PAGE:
“how to die? I have watched many die over the years and the range is as you would imagine. there were those that just could not let go and suffered every indignity to their body and soul. of course others went quietly with love around them. I have not decided if I want to be alone or with loved ones by my side. is there a way to make it easier for them? would they rather receive a phone call with the news or be at bedside? either way it will hurt them, not me of course as I am the one leaving. I would be lying if I said I don’t think of how I will miss so much. the thing is I have had so much, so much more than others and it seems selfish to complain. what they will go through is tremendous compared to what I will go through. I will sleep eternally and they will live. the best I can hope for them is peace of mind and future happiness. I want them to think of me and smile as I do now thinking of them.”  http://thedrsays.org/2011/03/

I am beginning to think it is easier to be the person leaving than the one being left. I have always known that about relationships and breaking up but now realize that it is the same when someone you love is dying. My husband became suddenly angry and I knew there was something wrong. it is so unlike him to get angry over nothing that I was completely off guard. we had been watching the movie “steel magnolia’s” and he asked me what Julia Roberts was dying from and I told him kidney failure. later when he was able to talk, he shared that it had reminded him of my own kidney failure and near death. we live in limbo waiting each week for blood tests to know if I am back in failure or good for a few more days. I don’t really think about it and when he shared his fear my heart ached. The sad thing is I have no fear and realize more and more how hard this is for him. I know that he will be fine in the end but it is hard for him to imagine he will be fine without me. It is so much harder to be the one being left behind. http://thedrsays.org/2011/03/25/the-one/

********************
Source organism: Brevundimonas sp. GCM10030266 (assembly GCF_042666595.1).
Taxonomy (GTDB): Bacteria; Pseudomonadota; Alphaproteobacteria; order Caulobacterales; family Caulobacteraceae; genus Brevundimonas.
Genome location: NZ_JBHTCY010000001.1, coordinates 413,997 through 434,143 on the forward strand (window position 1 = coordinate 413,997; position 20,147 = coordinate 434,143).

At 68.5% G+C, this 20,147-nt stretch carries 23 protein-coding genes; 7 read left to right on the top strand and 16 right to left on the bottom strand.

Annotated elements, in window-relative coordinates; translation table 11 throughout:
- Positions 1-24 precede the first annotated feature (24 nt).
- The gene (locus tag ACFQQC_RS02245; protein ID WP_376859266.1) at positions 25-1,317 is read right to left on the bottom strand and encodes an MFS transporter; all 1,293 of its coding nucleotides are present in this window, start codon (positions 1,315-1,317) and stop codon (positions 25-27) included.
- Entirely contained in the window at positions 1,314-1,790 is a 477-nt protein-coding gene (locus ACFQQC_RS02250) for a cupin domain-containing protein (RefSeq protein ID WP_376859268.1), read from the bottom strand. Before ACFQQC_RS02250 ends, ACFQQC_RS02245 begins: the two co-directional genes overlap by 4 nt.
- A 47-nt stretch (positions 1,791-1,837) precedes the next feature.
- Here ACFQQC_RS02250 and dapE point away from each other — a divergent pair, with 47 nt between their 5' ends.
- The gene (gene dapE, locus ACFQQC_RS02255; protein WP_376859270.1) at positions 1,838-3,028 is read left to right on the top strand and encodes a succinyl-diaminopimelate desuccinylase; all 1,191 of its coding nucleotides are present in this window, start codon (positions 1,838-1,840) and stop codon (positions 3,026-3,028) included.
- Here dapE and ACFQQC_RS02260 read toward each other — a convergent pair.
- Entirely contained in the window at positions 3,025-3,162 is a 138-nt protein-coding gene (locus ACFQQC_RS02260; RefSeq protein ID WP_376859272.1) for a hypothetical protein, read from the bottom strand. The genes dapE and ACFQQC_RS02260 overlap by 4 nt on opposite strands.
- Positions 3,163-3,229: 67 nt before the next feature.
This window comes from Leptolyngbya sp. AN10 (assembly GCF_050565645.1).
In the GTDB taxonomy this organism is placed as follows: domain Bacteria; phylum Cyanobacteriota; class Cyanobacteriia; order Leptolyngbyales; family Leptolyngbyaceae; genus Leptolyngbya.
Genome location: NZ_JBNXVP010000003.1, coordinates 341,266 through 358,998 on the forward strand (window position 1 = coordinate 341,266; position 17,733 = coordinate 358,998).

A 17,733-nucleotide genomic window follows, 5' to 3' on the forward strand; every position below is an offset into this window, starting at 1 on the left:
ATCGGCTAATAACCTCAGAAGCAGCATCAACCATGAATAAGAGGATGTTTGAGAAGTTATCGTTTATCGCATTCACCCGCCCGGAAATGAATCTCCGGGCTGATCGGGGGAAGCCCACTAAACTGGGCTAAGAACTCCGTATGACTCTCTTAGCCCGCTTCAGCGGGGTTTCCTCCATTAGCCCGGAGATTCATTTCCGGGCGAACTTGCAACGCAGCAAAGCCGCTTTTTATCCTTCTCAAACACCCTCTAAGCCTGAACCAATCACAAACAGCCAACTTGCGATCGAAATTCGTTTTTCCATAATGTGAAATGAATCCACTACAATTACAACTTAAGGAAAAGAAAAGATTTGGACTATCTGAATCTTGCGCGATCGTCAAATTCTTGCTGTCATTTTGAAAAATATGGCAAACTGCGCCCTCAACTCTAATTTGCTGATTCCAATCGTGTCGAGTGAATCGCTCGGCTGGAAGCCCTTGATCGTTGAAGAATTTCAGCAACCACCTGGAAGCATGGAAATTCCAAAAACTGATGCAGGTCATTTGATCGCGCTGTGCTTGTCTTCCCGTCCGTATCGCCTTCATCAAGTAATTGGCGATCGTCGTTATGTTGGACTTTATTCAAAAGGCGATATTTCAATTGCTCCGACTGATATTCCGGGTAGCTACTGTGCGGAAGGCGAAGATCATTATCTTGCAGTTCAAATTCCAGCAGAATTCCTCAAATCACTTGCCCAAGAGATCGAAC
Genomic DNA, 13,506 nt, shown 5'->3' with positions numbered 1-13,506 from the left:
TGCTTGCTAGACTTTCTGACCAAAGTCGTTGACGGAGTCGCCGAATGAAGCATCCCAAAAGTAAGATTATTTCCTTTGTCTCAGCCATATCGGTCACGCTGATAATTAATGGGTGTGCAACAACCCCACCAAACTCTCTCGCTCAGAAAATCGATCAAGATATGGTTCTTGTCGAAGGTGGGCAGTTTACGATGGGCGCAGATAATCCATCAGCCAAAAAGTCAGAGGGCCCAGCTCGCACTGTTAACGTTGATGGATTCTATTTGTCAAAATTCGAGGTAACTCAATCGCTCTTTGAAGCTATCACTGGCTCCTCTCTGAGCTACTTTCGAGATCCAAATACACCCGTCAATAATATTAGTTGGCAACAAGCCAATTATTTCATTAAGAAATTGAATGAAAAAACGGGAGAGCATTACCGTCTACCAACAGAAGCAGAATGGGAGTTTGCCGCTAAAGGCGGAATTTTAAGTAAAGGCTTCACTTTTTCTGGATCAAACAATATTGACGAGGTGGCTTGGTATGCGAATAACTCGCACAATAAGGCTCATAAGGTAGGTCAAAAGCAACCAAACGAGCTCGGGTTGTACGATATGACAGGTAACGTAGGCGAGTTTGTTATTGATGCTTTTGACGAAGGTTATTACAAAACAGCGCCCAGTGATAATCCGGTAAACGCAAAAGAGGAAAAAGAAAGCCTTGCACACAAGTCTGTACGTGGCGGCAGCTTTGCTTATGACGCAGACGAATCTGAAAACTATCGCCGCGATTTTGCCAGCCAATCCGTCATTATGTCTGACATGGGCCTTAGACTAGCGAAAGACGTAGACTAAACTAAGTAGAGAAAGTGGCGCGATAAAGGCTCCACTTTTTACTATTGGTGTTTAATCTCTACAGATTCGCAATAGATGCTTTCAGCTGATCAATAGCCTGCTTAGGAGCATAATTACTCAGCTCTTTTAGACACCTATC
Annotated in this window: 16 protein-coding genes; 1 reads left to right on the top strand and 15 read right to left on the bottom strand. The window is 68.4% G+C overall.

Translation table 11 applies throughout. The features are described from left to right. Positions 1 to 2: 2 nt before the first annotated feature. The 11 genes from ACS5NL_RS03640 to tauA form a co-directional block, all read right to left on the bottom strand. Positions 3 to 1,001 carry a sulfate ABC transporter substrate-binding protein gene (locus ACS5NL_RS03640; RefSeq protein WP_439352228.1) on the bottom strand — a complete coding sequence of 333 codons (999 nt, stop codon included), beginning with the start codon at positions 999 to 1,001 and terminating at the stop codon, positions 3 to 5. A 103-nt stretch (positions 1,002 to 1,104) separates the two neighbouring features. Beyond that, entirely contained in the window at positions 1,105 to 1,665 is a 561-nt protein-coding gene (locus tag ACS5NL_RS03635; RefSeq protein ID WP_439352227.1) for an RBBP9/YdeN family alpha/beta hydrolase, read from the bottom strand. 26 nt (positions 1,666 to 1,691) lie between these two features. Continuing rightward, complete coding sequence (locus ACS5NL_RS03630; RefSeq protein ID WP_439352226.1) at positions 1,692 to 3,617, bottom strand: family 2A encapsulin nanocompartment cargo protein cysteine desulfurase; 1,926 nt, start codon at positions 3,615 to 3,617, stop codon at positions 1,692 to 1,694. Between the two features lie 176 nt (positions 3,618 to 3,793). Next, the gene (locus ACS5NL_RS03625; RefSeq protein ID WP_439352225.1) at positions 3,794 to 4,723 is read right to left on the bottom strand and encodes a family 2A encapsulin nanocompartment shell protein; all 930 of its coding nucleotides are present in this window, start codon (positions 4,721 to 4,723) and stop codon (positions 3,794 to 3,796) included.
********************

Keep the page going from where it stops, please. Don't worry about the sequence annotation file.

Vic so often tells me how worried she is about the family.  She worries about how the boys, her dad and I will cope.  Whether we will cope…. whether we will be able to get over her eventual passing….  Andrew and sbcallahan write about their fears… for their loved ones.  It is a fear that all terminally ill people appear to have.

My Mom died a bad death!  Two weeks after major surgery she died an agonizing death from septicemia   We could see the gangrene spread…. She was burning up with fever and no amount of pain medication could dull or relieve the pain.  God alone knows what went through her mind because she was ventilated.  When my Mom finally died we were so relieved.  We were relieved that her suffering was over.  We were traumatized by the dying process not her death.

As a family we have lived with Vic’s pain and her excruciatingly slow journey towards death for the past eleven years.  For eleven years we have heard her scream with pain, moan with discomfort, we hold her hair back when she is doubled up over a toilet bowel, vomiting until she fractures a vertebrae.  We have nursed open wounds, changed colostomy bags…. We have watched our daughter and mother suffer the most horrendous symptoms.

So baby, if you read this post, know that we will miss you.  We don’t want you to leave us behind but we want your suffering to end.  We will continue to love you until we are reunited one day.  You have to trust us that you will always be “my baby” and the boys’ mummy.  But know that we will be grateful when your little body is freed from its pain and suffering.  You will be at peace…  You will not suffer more pain after death.  We will mourn you but we will also be at peace…  We will think of you and smile…

It is okay to let go my angel child.

This is Vic’s Journey


Despite the fact that Vic has known for a long time that she will not die from old age the grim reality of Hospice involvement has forced Vic to come to terms with many losses.

 “I still can’t believe it’s going to happen. I thought I had more time. I’m tired but I don’t feel that bad. I just feel like such a burden! I am so worried about how you will cope Mommy.  We have always been so close….” Vic lamented this past week.

I am told that Vic is expressing many normal emotions that occur near the end of life. She is feeling the shock of how final death is and the guilt of being a burden on the family. Vic is also concerned about her family she will leave behind….

Knowing that death is imminent is takings its emotional toll on all of us

Vic said tonight that she has never been more scared in her entire life.  She is scared of being “isolated” from us.  She fears that we will not cope.  She is so scared of the pain.  She is so scared of leaving the boys behind….